Friday, August 6, 2010

Dangerous Minds

My life is a movie. It's called Dangerous Minds.

Ok... so, in my dreams am I as beautiful as Michelle Pfieffer, or as creative and awesome as Louanne, her character in the film. But you get the idea. Unless you haven't seen the movie (which you should.) In which case I offer: The Freedom Writers. Take The Lead. Stand And Deliver. Mean Girls. Oh wait, that last one slipped in there, it doesn't belong. I'm talking about movies where inner city kids learn a valuable lesson from an adult in their lives, and that adult learns something from them in return.

I rarely write about my job, because I have a confidentiality contract with the kids I work with, (as a residential counselor at a group home) and the line between sharing about my life and sharing too much about theirs can be blurry. But, I believe I have the right to free speech, and as long as I'm not sharing specific details or identifying facts about my clients, I should be safe.

As you know, through your keen observations skills, I live in a small town. But every day, I drive over the hill to a city. It's no metropolis, but it's a city for sure. I work with teenage girls who grew up in that city. Some days I look at them in the rearview mirror of the van I drive them around in, see their hair piled high on their heads, their penciled in eyebrows and lips, the tattoos that no one stopped them from getting even though they're underage, and it's just another small reminder of how different their world is from mine.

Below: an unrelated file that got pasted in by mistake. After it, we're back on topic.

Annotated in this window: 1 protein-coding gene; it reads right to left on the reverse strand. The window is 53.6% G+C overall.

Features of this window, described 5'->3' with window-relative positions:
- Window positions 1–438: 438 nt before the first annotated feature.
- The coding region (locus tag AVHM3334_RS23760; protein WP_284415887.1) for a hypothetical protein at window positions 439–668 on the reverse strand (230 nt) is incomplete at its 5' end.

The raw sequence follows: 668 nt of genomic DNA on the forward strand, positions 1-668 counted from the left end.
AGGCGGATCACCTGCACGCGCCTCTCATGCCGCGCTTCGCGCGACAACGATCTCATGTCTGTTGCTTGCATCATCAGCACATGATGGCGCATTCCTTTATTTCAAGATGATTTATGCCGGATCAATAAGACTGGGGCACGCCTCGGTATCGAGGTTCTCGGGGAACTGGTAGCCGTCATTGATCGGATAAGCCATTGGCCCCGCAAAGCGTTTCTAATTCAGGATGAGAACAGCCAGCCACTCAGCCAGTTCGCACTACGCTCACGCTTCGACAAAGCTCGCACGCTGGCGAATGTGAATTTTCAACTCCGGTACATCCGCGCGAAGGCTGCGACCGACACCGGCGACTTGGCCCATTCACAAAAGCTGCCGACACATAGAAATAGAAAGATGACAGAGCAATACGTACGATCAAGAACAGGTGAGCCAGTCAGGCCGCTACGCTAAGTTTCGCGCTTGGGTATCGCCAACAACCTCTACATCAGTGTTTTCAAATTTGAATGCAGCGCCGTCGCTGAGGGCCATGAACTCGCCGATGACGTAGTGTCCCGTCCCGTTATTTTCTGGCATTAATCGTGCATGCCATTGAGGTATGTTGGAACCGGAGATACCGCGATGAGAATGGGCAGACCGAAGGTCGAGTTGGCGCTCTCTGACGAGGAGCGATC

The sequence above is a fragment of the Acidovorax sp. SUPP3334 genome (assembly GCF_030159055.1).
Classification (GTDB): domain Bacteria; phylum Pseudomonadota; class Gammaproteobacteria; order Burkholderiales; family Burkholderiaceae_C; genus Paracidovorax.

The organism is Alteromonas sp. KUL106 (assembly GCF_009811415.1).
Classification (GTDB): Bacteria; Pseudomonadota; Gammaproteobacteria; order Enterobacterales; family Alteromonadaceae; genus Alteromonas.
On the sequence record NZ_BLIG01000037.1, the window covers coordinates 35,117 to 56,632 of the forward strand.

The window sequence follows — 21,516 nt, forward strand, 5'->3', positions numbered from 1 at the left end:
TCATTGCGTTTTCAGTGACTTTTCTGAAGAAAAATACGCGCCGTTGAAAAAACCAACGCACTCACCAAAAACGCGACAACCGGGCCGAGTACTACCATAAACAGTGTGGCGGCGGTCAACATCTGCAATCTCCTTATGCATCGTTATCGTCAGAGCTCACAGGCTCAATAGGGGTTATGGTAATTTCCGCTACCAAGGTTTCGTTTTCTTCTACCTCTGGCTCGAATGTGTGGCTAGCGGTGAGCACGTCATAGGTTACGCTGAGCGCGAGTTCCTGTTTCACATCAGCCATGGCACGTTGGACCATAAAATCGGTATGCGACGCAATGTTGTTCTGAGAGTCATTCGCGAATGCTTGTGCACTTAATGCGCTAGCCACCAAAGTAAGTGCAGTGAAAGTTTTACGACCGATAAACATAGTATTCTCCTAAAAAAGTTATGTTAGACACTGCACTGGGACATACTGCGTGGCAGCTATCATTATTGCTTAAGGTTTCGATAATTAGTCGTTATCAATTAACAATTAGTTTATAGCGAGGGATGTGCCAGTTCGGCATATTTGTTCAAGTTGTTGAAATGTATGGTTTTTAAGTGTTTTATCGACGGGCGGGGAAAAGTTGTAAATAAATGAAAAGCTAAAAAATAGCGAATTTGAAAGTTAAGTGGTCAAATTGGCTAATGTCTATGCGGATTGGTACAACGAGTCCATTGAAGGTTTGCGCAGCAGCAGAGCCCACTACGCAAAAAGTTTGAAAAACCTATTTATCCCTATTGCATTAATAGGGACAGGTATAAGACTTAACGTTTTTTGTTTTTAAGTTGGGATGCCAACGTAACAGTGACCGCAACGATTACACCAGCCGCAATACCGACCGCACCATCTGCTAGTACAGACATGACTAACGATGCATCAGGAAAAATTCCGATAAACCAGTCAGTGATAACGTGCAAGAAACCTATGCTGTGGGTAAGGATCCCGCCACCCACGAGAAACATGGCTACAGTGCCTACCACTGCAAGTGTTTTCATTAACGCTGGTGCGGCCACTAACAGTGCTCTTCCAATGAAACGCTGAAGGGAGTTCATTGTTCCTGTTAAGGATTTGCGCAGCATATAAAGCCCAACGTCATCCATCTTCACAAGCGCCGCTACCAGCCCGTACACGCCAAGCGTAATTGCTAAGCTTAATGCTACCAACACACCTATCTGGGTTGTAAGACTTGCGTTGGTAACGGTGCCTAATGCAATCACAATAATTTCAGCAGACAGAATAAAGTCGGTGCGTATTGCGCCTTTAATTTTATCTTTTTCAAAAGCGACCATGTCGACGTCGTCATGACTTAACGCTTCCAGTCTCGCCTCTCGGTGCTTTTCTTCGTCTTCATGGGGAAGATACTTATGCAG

They grew up surrounded by poverty, crime, and gang violence. It's what they know. They've seen it all, and they are tough. On the outside anyway. Getting through the tough exterior and breaking down the walls they've built to protect themselves is the most difficult and most rewarding part of my job.

It's the part of the movie where the toughest kid in the class breaks down in tears. The scene where the class clown, who's always telling jokes to mask his insecurity, opens up about the past. It's the end of the movie, when the kids acknowledge that their teacher/coach/mentor/counselor has actually helped them, and then they go on to have successful lives.

My movie doesn't always end like that. The story just as often ends in tragedy... I find out after graduating our program, the girl has gotten back into drugs and ended up incarcerated. Or there is an anticlimactic turn of events... I show up to work and one of the girls is just gone. A runaway. Or the kids just move on and the story ends in mystery.

But the moments, and sometimes days, when I'm sure that I've affected these girls in a positive way, or that the program has changed them for the better... The days when they open up to me, cry on my shoulder, ask for a hug... Or when I pick them up from school and they can't wait to tell me some good news - about their friends, their grades, anything. The moments when I catch glimpses of the childhoods they missed. Those are the days that keep me going. That's when I believe in happy endings.

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Miel Abeille said...